There are some scenes from our lives that remain indelibly fixed in our minds. I recall years ago when a friend laid a card down onto an old oak table with a decisive thunk, and leveled a meaningful gaze at me as I squirmed in my chair. She was an exquisitely tall and elegant woman, deeply intelligent and mystical, and she had just placed the Death card in front of me. We both knew it wasn’t my favorite card in any reading because it inevitably meant transition, change, and the work that comes with the same. My human nature resisted that, whether it was good for me or not. It meant acceptance of the inevitable and the embrace of duality—a concept present in all things. When something “dies,” it will make room for something else to be born.
Think of a flower: from full bloom, it eventually withers and then dies, scatters its seed to be reborn come spring. Where there is life, there must be death, and death will again transform into life. Likewise, light can only arise from darkness, and with each advancing tide, we know there will be a retreat. One cannot exist without the other, one is always becoming the other. This speaks to not only the physical nature of the world but also the emotional, spiritual, and philosophical how, and perhaps the why, of all things: contrary forces are also complementary. One thing is always transitioning to the other. It is an inevitability we must all deal with.
What does all that have to do with this pendant? Hopefully, you’ve recognized it as the Yin-Yang symbol—known as the Taijitu—derived from the ancient Chinese philosophy originating in the Song dynasty (960-1279) that provides the concept of opposite but interrelated forces. And like Death (and all the cards to greater and lesser degrees) in the tarot deck, it is a symbol of duality, of transformation. Yin is associated with the feminine, the moon, the dark, the concealed, and the negative, among others. Some Yang characteristics are male, the sun, the light, the overt, and the positive. Don’t think these concepts represent the exclusive differences in males and females of any form—they are instead energetic aspects of each that occur in both. No one is purely one or the other. Slapping such absolute labels on humans, or anything for that matter, may appear efficient, but it is hardly correct. To achieve perfect balance and harmony, Yin and Yang must have an equal share of the whole.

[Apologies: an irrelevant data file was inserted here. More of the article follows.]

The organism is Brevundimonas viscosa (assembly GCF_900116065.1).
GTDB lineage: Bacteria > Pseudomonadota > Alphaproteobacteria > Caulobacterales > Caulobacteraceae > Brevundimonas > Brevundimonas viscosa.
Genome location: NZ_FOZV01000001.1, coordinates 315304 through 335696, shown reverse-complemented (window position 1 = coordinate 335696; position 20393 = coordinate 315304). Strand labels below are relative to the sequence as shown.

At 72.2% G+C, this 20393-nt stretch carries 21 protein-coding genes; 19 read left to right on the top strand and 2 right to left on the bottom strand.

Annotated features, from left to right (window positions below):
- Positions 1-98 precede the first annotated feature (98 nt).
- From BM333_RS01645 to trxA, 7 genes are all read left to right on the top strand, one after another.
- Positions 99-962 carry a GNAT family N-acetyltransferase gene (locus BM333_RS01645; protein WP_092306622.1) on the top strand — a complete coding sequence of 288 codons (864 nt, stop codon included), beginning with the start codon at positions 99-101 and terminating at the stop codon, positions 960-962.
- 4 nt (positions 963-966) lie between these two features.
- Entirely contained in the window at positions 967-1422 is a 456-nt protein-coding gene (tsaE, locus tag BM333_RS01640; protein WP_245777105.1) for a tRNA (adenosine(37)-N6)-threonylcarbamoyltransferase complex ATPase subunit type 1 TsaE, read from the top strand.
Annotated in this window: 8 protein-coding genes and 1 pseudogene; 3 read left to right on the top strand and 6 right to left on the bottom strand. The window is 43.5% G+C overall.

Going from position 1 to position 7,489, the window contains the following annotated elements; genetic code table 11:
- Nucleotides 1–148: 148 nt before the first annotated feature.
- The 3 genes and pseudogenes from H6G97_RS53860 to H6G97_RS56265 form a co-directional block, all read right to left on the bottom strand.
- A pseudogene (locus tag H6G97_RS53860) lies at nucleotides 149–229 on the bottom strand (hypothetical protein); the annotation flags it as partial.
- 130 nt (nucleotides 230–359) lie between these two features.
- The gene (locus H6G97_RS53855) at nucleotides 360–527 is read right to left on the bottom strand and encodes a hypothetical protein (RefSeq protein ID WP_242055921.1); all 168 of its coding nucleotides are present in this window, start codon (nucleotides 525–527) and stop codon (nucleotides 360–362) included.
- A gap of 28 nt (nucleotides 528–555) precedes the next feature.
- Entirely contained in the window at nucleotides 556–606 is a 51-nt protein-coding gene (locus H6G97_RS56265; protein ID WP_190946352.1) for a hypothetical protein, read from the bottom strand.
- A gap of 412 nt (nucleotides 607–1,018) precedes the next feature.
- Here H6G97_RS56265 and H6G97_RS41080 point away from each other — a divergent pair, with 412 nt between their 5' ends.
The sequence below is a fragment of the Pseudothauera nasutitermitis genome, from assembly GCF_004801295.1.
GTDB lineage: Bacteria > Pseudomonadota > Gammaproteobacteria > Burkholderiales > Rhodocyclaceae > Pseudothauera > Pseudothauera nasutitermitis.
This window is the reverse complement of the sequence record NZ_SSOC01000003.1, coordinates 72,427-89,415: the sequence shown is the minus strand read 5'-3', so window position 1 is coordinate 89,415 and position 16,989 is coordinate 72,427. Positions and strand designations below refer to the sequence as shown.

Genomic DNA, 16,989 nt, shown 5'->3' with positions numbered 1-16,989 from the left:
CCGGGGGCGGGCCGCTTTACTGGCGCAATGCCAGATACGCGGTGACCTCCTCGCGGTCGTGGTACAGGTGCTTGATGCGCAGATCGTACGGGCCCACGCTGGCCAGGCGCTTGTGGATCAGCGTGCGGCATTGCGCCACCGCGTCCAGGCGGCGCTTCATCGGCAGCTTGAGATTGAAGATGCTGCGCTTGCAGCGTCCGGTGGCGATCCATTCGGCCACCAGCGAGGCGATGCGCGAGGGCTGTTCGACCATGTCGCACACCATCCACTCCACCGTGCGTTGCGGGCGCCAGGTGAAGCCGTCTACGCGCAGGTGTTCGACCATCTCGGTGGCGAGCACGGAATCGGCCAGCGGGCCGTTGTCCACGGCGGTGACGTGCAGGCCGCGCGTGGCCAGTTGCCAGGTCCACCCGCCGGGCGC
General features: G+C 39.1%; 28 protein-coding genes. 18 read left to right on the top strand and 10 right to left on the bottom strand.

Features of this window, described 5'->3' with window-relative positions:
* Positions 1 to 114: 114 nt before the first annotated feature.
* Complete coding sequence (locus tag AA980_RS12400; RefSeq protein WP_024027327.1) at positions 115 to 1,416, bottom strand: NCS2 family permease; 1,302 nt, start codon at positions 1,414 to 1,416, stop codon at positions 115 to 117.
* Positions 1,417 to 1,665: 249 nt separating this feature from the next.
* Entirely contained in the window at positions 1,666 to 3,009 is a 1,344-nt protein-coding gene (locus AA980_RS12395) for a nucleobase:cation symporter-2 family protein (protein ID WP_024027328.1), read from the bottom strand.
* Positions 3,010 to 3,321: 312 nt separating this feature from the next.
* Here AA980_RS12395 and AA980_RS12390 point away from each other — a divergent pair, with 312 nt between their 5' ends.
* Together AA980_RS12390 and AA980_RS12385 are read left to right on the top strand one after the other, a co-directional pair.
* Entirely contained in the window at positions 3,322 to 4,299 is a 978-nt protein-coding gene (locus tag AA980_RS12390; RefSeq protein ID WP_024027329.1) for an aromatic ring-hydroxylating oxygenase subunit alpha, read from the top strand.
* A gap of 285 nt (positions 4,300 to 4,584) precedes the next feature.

The Yin-Yang symbol is a circle divided by an ‘S’ line into dark and light segments, with each segment containing a ‘seed’ of the other. Its resulting teardrop shapes are recreated in this one-inch pendant using copper and silver segments, with a rivet of copper appearing in the silver, and a rivet made from silver appearing in the copper segment. The swirling teardrops help us see that as one aspect increases, the other aspect decreases, and after achieving fullness, they gradually transition into each other, with the seed of the other always present in each. There is always Yang within Yin and Yin within Yang.
I am often considering these sorts of things—the duality in the world, the differences, and yet the sameness of everything. How we are all different, how we are all one. The more we learn, we realize the less we know. But hopefully, we strive to understand. (One wonders if swirling thoughts are why I have trouble sleeping. 😊)
I am also, as I grow older, often thinking about the people in my life who left their stamp on my heart, how they have become part of me. Like my friend who laid down that card. Those changes she revealed did, of course, come. Crazy, big changes, like switching my career, “accidentally” becoming someone who makes symbols like this one from metal and wants to share them with others. But the writer who I was is still here, just not as fully present in this phase of my life’s work. As the calendar pages turn, I think of these people, and how I lose more of them every year. They go on, they become fully something else that we are always transitioning to from the moment we enter this physical realm. I want to speak from my heart to tell these people how important they are to me before I lose any more of them or before I, too, have moved on. I will likely send this post to my friend who read my cards many times and taught me more than she will ever know. I have had so many wonderful teachers. I have made and will wear this pendant for myself, to keep myself reminded I am a perpetual student and how we are all, always becoming.
If you’ve read this far, thank you for letting me share some of the contents of my heart and mind. If you’d like a pendant of your own, it will soon be available on this site but will premiere at the upcoming Kentucky Crafted Market. Details are on my “Events” page. I hope to see you there. ♥